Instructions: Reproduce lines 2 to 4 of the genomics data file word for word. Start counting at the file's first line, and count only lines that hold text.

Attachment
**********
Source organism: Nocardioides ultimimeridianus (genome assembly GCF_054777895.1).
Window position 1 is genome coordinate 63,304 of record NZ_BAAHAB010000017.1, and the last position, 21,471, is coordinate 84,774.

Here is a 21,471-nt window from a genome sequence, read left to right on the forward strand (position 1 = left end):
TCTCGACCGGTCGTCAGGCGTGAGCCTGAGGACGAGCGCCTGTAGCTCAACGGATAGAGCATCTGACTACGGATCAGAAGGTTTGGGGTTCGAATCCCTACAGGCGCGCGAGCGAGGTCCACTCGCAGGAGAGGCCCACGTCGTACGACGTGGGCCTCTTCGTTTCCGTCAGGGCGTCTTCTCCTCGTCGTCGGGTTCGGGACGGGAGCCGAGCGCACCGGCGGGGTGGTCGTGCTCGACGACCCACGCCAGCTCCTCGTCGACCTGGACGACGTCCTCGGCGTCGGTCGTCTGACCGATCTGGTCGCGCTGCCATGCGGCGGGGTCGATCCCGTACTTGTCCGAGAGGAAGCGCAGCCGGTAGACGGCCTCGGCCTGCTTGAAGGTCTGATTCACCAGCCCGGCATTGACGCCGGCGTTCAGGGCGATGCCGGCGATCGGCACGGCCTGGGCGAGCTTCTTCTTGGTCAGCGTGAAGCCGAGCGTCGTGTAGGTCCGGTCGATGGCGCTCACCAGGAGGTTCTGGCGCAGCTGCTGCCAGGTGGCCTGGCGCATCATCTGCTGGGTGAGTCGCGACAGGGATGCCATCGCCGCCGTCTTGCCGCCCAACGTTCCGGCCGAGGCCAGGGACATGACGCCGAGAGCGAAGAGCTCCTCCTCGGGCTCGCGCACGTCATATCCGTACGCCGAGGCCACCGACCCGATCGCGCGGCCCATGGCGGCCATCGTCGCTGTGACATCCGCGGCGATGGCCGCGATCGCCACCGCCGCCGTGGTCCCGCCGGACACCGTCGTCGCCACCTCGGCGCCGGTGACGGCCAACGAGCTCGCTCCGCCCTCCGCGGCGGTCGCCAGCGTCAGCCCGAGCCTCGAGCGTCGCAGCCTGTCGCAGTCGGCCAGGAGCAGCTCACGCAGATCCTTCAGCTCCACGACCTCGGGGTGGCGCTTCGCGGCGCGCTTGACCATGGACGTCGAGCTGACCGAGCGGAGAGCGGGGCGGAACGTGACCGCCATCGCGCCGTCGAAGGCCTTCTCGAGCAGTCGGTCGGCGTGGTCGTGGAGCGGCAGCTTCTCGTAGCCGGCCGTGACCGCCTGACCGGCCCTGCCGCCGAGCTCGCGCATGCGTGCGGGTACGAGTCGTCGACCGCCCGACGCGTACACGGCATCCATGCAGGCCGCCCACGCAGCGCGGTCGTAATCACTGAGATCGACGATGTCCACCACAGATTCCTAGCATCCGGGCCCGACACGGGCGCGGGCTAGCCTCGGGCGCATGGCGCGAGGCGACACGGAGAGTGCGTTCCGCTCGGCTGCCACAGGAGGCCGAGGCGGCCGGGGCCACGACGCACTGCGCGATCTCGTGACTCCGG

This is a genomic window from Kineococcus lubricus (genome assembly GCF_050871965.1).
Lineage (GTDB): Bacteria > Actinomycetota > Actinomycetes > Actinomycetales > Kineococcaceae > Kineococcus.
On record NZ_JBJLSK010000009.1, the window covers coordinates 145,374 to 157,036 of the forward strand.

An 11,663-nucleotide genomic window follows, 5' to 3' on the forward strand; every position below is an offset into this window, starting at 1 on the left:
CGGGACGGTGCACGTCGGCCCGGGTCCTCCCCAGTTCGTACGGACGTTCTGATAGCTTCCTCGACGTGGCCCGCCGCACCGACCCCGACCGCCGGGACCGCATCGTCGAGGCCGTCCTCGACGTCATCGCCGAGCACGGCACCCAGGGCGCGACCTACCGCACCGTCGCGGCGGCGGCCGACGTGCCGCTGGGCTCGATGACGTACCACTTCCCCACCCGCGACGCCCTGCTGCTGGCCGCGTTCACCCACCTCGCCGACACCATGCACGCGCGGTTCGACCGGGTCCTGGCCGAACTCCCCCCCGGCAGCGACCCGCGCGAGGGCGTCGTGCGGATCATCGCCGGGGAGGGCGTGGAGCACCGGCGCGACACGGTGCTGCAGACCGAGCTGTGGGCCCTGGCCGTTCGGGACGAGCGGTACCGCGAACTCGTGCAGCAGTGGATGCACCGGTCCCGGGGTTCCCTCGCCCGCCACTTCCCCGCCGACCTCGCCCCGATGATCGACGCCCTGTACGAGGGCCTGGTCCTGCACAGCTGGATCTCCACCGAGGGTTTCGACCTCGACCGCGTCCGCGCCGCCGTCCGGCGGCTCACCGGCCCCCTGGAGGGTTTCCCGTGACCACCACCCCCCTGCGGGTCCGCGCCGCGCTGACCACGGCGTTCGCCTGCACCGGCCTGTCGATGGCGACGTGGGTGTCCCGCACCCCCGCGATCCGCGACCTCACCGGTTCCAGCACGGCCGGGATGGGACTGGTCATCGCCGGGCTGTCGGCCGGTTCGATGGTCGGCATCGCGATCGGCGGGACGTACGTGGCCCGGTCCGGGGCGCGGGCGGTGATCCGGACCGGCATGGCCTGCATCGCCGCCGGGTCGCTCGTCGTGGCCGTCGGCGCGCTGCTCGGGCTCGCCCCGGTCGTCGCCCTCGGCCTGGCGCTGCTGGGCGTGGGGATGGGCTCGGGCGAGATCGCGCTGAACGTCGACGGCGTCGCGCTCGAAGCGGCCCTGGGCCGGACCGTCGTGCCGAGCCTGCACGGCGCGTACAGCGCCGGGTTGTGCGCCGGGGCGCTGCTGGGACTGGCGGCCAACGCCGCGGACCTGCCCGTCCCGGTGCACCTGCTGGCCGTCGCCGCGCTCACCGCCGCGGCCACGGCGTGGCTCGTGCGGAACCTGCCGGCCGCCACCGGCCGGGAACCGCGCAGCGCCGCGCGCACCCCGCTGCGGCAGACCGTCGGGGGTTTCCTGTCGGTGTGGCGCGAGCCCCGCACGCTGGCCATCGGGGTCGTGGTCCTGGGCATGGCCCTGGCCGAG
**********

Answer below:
Window position 1 is genome coordinate 63,304 of record NZ_BAAHAB010000017.1, and the last position, 21,471, is coordinate 84,774.

Here is a 21,471-nt window from a genome sequence, read left to right on the forward strand (position 1 = left end):
TCTCGACCGGTCGTCAGGCGTGAGCCTGAGGACGAGCGCCTGTAGCTCAACGGATAGAGCATCTGACTACGGATCAGAAGGTTTGGGGTTCGAATCCCTACAGGCGCGCGAGCGAGGTCCACTCGCAGGAGAGGCCCACGTCGTACGACGTGGGCCTCTTCGTTTCCGTCAGGGCGTCTTCTCCTCGTCGTCGGGTTCGGGACGGGAGCCGAGCGCACCGGCGGGGTGGTCGTGCTCGACGACCCACGCCAGCTCCTCGTCGACCTGGACGACGTCCTCGGCGTCGGTCGTCTGACCGATCTGGTCGCGCTGCCATGCGGCGGGGTCGATCCCGTACTTGTCCGAGAGGAAGCGCAGCCGGTAGACGGCCTCGGCCTGCTTGAAGGTCTGATTCACCAGCCCGGCATTGACGCCGGCGTTCAGGGCGATGCCGGCGATCGGCACGGCCTGGGCGAGCTTCTTCTTGGTCAGCGTGAAGCCGAGCGTCGTGTAGGTCCGGTCGATGGCGCTCACCAGGAGGTTCTGGCGCAGCTGCTGCCAGGTGGCCTGGCGCATCATCTGCTGGGTGAGTCGCGACAGGGATGCCATCGCCGCCGTCTTGCCGCCCAACGTTCCGGCCGAGGCCAGGGACATGACGCCGAGAGCGAAGAGCTCCTCCTCGGGCTCGCGCACGTCATATCCGTACGCCGAGGCCACCGACCCGATCGCGCGGCCCATGGCGGCCATCGTCGCTGTGACATCCGCGGCGATGGCCGCGATCGCCACCGCCGCCGTGGTCCCGCCGGACACCGTCGTCGCCACCTCGGCGCCGGTGACGGCCAACGAGCTCGCTCCGCCCTCCGCGGCGGTCGCCAGCGTCAGCCCGAGCCTCGAGCGTCGCAGCCTGTCGCAGTCGGCCAGGAGCAGCTCACGCAGATCCTTCAGCTCCACGACCTCGGGGTGGCGCTTCGCGGCGCGCTTGACCATGGACGTCGAGCTGACCGAGCGGAGAGCGGGGCGGAACGTGACCGCCATCGCGCCGTCGAAGGCCTTCTCGAGCAGTCGGTCGGCGTGGTCGTGGAGCGGCAGCTTCTCGTAGCCGGCCGTGACCGCCTGACCGGCCCTGCCGCCGAGCTCGCGCATGCGTGCGGGTACGAGTCGTCGACCGCCCGACGCGTACACGGCATCCATGCAGGCCGCCCACGCAGCGCGGTCGTAATCACTGAGATCGACGATGTCCACCACAGATTCCTAGCATCCGGGCCCGACACGGGCGCGGGCTAGCCTCGGGCGCATGGCGCGAGGCGACACGGAGAGTGCGTTCCGCTCGGCTGCCACAGGAGGCCGAGGCGGCCGGGGCCACGACGCACTGCGCGATCTCGTGACTCCGG